The Covenant on Civil and Political Rights laid down under Art 19, Para 2 that everyone shall have the right to freedom f speech and expression. The Indian constitution under Art 19(1) (a) guarantees the right to free speech and expression as fundamental right, the right to information is not specifically mentioned in Part III of the Constitution.

In S.P.Gupta v Union of India [AIR 19S2 SC 149], Justice Bhagwati stated that the concept of open government is the direct emanation from the right to free speech and expression. Therefore disclosures of information in regard to the functioning of government must be the rule and secrecy an exception justified only where the strictest requirement of public interest is required.

Therefore it may be concluded that a number of rights which are not specifically provided in the Constitution in Part III as ‘fundamental rights’ have been regarded as fundamental and are available to the individual because of the bold interpretation given by the Supreme Court of those rights which are specifically provided in the Constitution. We can say the judiciary has been a zealous guardian of the human rights.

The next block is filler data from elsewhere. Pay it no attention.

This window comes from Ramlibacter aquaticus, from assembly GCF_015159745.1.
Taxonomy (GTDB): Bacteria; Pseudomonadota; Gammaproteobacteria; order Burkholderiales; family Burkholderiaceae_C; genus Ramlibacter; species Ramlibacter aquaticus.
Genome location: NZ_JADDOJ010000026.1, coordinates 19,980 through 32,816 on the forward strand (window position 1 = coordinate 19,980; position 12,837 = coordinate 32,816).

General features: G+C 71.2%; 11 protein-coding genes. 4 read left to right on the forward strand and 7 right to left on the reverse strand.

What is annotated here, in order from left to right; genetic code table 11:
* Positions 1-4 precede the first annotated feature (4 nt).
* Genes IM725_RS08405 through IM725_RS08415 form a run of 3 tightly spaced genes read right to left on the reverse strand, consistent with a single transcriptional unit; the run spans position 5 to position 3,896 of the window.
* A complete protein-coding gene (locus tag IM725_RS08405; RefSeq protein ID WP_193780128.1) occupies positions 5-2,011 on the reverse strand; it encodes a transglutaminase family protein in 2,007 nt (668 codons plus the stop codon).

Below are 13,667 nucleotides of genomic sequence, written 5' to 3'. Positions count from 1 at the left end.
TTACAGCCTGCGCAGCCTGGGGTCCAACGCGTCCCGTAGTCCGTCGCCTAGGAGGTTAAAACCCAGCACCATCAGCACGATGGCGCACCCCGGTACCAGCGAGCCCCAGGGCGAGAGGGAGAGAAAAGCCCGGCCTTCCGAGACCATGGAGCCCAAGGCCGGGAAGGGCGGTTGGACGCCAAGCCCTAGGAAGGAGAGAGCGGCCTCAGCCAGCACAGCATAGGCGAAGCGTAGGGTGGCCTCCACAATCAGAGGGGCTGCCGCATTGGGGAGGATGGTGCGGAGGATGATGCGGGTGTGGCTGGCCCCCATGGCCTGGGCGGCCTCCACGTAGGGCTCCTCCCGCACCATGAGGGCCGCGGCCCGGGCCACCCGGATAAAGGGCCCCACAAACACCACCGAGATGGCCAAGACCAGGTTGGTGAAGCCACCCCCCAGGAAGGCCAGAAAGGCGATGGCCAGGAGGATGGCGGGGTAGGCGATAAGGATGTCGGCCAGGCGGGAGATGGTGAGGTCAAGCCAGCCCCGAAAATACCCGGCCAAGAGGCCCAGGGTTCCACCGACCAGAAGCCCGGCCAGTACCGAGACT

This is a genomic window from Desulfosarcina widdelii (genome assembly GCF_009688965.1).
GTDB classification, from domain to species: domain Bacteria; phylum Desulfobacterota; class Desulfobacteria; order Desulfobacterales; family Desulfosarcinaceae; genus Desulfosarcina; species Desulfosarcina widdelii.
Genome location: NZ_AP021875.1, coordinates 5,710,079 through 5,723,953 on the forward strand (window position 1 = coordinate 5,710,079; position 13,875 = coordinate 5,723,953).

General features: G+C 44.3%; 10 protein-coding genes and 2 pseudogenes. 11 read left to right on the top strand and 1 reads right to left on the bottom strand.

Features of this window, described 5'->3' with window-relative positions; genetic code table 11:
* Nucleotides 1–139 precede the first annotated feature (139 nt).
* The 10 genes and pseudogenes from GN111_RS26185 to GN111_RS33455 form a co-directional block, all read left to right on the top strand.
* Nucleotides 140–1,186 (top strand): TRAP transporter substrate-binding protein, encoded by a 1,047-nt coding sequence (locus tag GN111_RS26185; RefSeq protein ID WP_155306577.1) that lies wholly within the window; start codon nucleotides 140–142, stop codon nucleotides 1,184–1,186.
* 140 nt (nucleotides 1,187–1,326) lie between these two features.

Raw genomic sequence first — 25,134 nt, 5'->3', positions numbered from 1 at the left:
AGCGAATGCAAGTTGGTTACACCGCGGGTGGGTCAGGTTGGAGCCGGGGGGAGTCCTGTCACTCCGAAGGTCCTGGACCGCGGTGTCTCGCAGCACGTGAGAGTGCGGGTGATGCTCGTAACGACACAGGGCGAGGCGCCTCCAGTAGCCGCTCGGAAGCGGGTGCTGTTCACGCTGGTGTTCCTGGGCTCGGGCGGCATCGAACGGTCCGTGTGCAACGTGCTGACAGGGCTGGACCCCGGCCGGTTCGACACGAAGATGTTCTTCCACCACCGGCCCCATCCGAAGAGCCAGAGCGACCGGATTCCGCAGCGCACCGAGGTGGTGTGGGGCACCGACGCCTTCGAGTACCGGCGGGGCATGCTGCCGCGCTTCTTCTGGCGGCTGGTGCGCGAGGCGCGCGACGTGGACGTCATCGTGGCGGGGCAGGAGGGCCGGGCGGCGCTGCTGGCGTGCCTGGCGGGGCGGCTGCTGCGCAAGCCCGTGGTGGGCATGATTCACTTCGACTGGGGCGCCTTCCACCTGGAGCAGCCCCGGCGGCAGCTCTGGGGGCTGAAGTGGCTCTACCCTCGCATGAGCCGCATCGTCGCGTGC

Economic, Social and Cultural Rights of human beings are contained in the Economic, Social and Cultural Rights. The Covenant has significant feature which makes it different from the Covenant on Civil and Political Rights. Under the Covenant on Civil and Political Rights the states are under an obligation to respect and to ensure to all the individual the rights stipulated therein, but under the Covenant on Economic, Social and Cultural Rights the states are not bound to do so. Rights stipulated in the Covenant on Economic, Social and Cultural Rights do not find place in Part III of the Constitution but they are provided in Part IV of the Constitution which stands for the Directive Principles of State Policy. This Part contains a list of directives and instructions to be followed by the present and future governments irrespective of their political complexion. The directive principles are fundamental in governance of the Country. Thus Part IV cast upon the states the duties which they are required to follow. The directive principles which broadly incorporate the economic and social rights are as much as a part of human rights. Many rights enshrined in the Covenant on